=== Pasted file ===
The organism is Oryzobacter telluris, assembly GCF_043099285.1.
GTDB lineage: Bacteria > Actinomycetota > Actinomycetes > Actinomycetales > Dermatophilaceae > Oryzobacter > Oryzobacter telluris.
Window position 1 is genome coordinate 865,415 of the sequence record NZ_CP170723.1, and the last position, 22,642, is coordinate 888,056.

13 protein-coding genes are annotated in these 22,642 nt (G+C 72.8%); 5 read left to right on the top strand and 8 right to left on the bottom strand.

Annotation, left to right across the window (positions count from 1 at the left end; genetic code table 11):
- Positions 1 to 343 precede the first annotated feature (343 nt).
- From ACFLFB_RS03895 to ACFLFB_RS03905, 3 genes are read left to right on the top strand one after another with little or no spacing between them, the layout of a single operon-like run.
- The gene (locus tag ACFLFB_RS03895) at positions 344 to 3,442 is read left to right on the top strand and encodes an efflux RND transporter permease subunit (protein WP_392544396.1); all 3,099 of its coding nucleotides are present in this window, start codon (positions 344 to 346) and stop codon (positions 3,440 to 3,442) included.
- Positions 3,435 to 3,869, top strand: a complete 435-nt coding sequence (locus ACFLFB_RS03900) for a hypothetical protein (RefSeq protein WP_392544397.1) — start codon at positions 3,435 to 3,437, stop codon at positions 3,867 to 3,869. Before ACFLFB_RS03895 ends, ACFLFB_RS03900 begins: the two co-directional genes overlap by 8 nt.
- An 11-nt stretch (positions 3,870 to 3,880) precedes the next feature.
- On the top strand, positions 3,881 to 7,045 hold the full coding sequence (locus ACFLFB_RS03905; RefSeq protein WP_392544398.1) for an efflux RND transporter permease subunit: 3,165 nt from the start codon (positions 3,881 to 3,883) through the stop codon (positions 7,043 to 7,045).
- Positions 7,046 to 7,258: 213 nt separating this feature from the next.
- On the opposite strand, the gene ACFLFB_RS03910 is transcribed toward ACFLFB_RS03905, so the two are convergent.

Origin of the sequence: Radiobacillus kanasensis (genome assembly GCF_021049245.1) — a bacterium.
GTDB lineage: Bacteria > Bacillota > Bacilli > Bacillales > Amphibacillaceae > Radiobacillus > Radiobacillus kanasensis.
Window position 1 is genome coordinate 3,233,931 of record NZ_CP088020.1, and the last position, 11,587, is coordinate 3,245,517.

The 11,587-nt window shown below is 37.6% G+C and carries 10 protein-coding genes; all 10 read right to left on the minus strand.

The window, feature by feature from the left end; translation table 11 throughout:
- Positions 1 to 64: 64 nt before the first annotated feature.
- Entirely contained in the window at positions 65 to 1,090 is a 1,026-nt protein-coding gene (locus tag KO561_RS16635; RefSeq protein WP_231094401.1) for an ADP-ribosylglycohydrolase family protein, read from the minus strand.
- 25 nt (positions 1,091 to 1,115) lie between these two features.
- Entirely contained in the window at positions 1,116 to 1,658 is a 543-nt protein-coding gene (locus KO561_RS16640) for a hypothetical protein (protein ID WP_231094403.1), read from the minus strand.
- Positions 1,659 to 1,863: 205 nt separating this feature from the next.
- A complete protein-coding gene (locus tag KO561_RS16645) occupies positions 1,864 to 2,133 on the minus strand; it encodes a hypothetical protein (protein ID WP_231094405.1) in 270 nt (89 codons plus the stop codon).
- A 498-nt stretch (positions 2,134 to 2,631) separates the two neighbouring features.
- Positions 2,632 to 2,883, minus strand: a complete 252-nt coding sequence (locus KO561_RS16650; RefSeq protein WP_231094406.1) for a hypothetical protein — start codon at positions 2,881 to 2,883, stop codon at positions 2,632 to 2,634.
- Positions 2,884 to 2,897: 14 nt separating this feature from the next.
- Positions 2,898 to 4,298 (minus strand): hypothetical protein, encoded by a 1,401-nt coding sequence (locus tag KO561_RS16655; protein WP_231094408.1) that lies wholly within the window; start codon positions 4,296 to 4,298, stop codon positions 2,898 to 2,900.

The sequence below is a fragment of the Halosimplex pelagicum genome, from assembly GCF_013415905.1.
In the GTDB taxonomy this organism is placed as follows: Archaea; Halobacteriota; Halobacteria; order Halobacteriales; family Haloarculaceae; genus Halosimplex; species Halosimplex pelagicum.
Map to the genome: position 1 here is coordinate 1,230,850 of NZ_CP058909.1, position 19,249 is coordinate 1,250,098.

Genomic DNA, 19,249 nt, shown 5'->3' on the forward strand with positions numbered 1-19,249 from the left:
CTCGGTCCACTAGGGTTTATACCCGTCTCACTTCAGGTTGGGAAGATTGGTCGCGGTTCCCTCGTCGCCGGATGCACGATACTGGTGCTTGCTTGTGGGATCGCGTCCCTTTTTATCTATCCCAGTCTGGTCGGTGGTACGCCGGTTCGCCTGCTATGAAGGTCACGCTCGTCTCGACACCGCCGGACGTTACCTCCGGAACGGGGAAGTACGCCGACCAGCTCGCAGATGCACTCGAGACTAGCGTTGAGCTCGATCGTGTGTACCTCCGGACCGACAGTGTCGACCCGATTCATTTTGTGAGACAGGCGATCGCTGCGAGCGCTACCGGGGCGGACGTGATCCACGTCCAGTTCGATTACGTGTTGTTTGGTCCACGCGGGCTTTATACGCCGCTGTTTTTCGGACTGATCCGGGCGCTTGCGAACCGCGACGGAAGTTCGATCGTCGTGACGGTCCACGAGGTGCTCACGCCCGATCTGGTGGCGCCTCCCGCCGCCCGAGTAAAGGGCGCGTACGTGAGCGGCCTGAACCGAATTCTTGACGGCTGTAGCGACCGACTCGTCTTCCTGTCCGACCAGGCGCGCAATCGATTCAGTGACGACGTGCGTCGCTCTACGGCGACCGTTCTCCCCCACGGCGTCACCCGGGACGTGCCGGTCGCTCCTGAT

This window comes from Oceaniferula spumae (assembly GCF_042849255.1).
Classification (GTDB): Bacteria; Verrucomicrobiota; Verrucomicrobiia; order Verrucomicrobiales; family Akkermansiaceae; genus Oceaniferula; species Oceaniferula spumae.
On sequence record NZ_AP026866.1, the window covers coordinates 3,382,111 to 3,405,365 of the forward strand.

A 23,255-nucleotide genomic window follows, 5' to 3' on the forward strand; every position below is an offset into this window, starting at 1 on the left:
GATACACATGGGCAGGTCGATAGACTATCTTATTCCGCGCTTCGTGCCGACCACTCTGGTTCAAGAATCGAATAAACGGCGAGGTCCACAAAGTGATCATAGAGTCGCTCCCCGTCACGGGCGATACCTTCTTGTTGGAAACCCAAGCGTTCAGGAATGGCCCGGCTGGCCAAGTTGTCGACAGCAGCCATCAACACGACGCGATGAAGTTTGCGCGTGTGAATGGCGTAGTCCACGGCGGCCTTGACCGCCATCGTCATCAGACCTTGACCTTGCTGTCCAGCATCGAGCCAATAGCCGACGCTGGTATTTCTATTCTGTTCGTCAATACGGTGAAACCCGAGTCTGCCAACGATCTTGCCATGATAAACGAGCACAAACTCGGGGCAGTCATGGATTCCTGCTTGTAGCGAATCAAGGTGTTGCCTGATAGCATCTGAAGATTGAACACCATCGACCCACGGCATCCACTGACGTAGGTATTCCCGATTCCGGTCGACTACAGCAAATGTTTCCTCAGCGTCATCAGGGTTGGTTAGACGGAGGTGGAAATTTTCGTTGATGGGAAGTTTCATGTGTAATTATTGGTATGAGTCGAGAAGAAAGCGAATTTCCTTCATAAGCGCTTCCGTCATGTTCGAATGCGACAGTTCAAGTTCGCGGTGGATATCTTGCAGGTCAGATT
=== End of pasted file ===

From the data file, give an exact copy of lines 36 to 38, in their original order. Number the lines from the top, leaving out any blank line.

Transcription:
On sequence record NZ_AP026866.1, the window covers coordinates 3,382,111 to 3,405,365 of the forward strand.

A 23,255-nucleotide genomic window follows, 5' to 3' on the forward strand; every position below is an offset into this window, starting at 1 on the left:
GATACACATGGGCAGGTCGATAGACTATCTTATTCCGCGCTTCGTGCCGACCACTCTGGTTCAAGAATCGAATAAACGGCGAGGTCCACAAAGTGATCATAGAGTCGCTCCCCGTCACGGGCGATACCTTCTTGTTGGAAACCCAAGCGTTCAGGAATGGCCCGGCTGGCCAAGTTGTCGACAGCAGCCATCAACACGACGCGATGAAGTTTGCGCGTGTGAATGGCGTAGTCCACGGCGGCCTTGACCGCCATCGTCATCAGACCTTGACCTTGCTGTCCAGCATCGAGCCAATAGCCGACGCTGGTATTTCTATTCTGTTCGTCAATACGGTGAAACCCGAGTCTGCCAACGATCTTGCCATGATAAACGAGCACAAACTCGGGGCAGTCATGGATTCCTGCTTGTAGCGAATCAAGGTGTTGCCTGATAGCATCTGAAGATTGAACACCATCGACCCACGGCATCCACTGACGTAGGTATTCCCGATTCCGGTCGACTACAGCAAATGTTTCCTCAGCGTCATCAGGGTTGGTTAGACGGAGGTGGAAATTTTCGTTGATGGGAAGTTTCATGTGTAATTATTGGTATGAGTCGAGAAGAAAGCGAATTTCCTTCATAAGCGCTTCCGTCATGTTCGAATGCGACAGTTCAAGTTCGCGGTGGATATCTTGCAGGTCAGATT